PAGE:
The Q’arma Building in northeast Minneapolis overflowed with art enthusiasts on Friday night for the opening reception of two exhibits—Bitter Fruits and Anxiety Dreams—at the Altered Esthetics Gallery. Visitors were positively overwhelmed by the diversity and high quality of the shows. “They were pleasantly surprised by the subject matter and the amount of material,” said Jamie Schumacher, executive director of Altered Esthetics.
Bitter Fruits and Anxiety Dreams exhibits run through February 28 at Altered Esthetics, 1224 Quincy Street NE, Minneapolis. For more information, see alteredesthetics.org or call (612) 378-8888.
The objective of Bitter Fruits, “a study of woman’s role as object in art” according to the brochure, is to feature art addressing the roles women have historically played in art and society—and also about how women are viewed today. Bitter Fruits features sculpture, painting, photography, and performance art from over 80 artists.
Sarah Osborn, lifelong artist and first-time exhibitor, hopes her pen drawings on paper will touch somebody, but, she shrugs, “who knows?” The exhibit features three pieces that tell her personal story, each piece representing a woman’s self image in different stages of a relationship.
Pauline Mitchell, on the other hand, knows just how her works touch people. She is exhibiting twelve small to mid-size sculptures of women’s torsos with breasts altered from radical mastectomies—a procedure she herself has undergone. Her work is part of her healing process, and based on the responses to her work, she says, it appears to be healing others as well. She has seen tears; she has seen discomfort and horror in some people as they quickly walk by her work; she has heard many personal stories (some sad, some not so sad); and she has been thanked.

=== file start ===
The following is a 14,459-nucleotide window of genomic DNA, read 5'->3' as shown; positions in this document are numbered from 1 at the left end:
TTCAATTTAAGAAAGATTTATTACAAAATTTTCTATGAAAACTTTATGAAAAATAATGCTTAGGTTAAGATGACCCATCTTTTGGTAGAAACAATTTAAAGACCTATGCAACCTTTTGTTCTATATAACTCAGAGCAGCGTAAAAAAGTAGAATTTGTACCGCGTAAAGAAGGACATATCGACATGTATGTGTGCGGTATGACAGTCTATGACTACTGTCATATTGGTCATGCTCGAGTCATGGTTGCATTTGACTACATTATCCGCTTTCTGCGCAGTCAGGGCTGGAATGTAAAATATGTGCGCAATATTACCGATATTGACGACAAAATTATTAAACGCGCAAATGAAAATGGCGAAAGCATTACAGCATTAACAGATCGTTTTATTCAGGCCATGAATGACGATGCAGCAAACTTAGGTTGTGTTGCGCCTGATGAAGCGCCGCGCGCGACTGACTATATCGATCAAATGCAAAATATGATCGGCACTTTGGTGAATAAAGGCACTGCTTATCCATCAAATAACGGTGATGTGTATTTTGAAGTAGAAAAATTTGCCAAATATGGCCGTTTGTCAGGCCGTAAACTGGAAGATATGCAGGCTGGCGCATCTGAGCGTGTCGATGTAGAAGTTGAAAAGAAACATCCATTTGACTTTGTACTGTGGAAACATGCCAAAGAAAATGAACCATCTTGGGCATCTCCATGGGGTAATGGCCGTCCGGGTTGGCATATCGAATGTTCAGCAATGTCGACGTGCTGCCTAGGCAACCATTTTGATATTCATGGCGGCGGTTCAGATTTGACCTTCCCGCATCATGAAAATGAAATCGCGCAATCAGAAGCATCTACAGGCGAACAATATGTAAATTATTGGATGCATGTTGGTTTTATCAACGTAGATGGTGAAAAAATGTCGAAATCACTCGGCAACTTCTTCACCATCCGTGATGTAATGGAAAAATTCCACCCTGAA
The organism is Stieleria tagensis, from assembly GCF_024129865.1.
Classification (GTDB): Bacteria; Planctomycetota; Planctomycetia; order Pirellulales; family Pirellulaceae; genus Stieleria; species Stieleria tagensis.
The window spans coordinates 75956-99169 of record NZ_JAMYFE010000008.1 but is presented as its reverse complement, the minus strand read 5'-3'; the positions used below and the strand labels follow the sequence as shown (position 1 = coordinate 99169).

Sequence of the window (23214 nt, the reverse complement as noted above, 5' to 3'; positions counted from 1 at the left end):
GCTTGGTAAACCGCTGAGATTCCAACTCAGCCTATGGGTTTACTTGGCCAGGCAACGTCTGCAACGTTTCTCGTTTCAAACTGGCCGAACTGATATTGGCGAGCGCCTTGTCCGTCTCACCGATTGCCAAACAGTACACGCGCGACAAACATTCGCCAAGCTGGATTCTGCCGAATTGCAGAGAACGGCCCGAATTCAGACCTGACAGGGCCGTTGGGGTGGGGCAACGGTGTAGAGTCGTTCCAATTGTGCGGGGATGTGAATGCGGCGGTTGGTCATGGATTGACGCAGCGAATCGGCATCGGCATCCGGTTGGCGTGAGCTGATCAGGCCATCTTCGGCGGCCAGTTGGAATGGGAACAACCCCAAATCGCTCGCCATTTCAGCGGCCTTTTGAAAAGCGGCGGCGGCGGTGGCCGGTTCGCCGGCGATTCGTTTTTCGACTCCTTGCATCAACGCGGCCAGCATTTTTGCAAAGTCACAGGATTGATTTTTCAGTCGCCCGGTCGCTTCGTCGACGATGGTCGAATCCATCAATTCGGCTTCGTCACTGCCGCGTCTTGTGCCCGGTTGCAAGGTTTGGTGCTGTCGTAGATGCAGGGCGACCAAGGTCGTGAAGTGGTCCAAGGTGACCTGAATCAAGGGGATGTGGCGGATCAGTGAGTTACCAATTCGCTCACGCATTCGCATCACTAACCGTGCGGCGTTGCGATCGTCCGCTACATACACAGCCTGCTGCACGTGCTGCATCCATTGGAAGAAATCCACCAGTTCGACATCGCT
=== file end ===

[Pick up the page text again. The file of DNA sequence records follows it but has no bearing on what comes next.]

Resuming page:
Mitchell’s female torsos are headless to emphasize her point that breast cancer can happen to any woman. “This is a part of life. It’s real,” she says. “We are not all beautiful and sexy – here we are.”
Suzanna Schlesinger reflects, “There is more to people than what is shown on the outside.” Her experience as a rape counselor led her to design small-scale ceramic pieces as a representation of self. Her goal is to encourage people to break beyond their borders.
“Woman is the pinnacle of beauty. Woman represents creation and all things that are beautiful,” explains Kevin Showell. His pieces “Earthly Vessels”—carved from discarded black locusts—are beautiful as well as functional, he says. The bowls are smooth, with delicate curves.
In Anxiety Dreams, nine artists contributed work that illuminates commonplace experiences. In a performance piece, artist Ellen Mueller humorously recreates her anxiety dreams resulting from a stressful relationship with her customers and her boss while working at a ticket booth. Lindsay Noble’s human-size 3-D cutouts, installed near the entrance, show her love of shopping and her attraction to figures in store catalogs.
Altered Esthetics is a community gallery run by artists, for artists. Founded in 2004 and incorporated as a nonprofit two years later, Altered Esthetics holds group shows to provide multiple artists of all backgrounds with an opportunity to share their perspectives and to sustain the historical role of artists as a true voice of society through exhibits, events, services, workshops and programs. Throughout the Q’arma Building works by other artists are also on display.
Jennifer Holder (firstname.lastname@example.org) contributes regularly to the TC Daily Planet and the Minnesota Spokesman-Recorder.